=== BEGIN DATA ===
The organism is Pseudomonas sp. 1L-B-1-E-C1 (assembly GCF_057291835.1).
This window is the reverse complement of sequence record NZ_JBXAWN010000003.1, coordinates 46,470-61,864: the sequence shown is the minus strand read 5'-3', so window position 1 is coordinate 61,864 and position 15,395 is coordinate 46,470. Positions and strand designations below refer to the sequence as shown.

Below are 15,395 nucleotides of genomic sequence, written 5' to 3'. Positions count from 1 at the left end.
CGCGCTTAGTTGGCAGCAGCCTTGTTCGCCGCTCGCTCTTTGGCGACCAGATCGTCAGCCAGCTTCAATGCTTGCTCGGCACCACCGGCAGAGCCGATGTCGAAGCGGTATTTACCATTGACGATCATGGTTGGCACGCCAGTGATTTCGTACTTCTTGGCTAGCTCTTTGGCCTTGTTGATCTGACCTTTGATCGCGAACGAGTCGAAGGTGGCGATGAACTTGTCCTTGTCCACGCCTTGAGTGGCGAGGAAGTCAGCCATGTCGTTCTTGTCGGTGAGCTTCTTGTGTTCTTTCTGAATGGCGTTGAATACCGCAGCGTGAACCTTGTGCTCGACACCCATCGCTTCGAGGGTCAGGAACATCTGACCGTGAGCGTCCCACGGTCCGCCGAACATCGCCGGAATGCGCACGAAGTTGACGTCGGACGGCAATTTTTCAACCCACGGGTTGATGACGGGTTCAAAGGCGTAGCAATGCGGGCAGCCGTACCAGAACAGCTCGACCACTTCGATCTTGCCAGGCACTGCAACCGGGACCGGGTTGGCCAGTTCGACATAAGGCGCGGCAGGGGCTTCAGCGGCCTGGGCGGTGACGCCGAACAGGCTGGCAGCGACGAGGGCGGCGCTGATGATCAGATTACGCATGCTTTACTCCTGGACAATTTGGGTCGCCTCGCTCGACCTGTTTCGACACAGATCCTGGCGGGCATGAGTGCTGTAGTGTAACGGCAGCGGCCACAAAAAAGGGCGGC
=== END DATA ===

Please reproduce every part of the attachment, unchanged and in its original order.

The organism is Pseudomonas sp. 1L-B-1-E-C1 (assembly GCF_057291835.1).
This window is the reverse complement of sequence record NZ_JBXAWN010000003.1, coordinates 46,470-61,864: the sequence shown is the minus strand read 5'-3', so window position 1 is coordinate 61,864 and position 15,395 is coordinate 46,470. Positions and strand designations below refer to the sequence as shown.

Below are 15,395 nucleotides of genomic sequence, written 5' to 3'. Positions count from 1 at the left end.
CGCGCTTAGTTGGCAGCAGCCTTGTTCGCCGCTCGCTCTTTGGCGACCAGATCGTCAGCCAGCTTCAATGCTTGCTCGGCACCACCGGCAGAGCCGATGTCGAAGCGGTATTTACCATTGACGATCATGGTTGGCACGCCAGTGATTTCGTACTTCTTGGCTAGCTCTTTGGCCTTGTTGATCTGACCTTTGATCGCGAACGAGTCGAAGGTGGCGATGAACTTGTCCTTGTCCACGCCTTGAGTGGCGAGGAAGTCAGCCATGTCGTTCTTGTCGGTGAGCTTCTTGTGTTCTTTCTGAATGGCGTTGAATACCGCAGCGTGAACCTTGTGCTCGACACCCATCGCTTCGAGGGTCAGGAACATCTGACCGTGAGCGTCCCACGGTCCGCCGAACATCGCCGGAATGCGCACGAAGTTGACGTCGGACGGCAATTTTTCAACCCACGGGTTGATGACGGGTTCAAAGGCGTAGCAATGCGGGCAGCCGTACCAGAACAGCTCGACCACTTCGATCTTGCCAGGCACTGCAACCGGGACCGGGTTGGCCAGTTCGACATAAGGCGCGGCAGGGGCTTCAGCGGCCTGGGCGGTGACGCCGAACAGGCTGGCAGCGACGAGGGCGGCGCTGATGATCAGATTACGCATGCTTTACTCCTGGACAATTTGGGTCGCCTCGCTCGACCTGTTTCGACACAGATCCTGGCGGGCATGAGTGCTGTAGTGTAACGGCAGCGGCCACAAAAAAGGGCGGC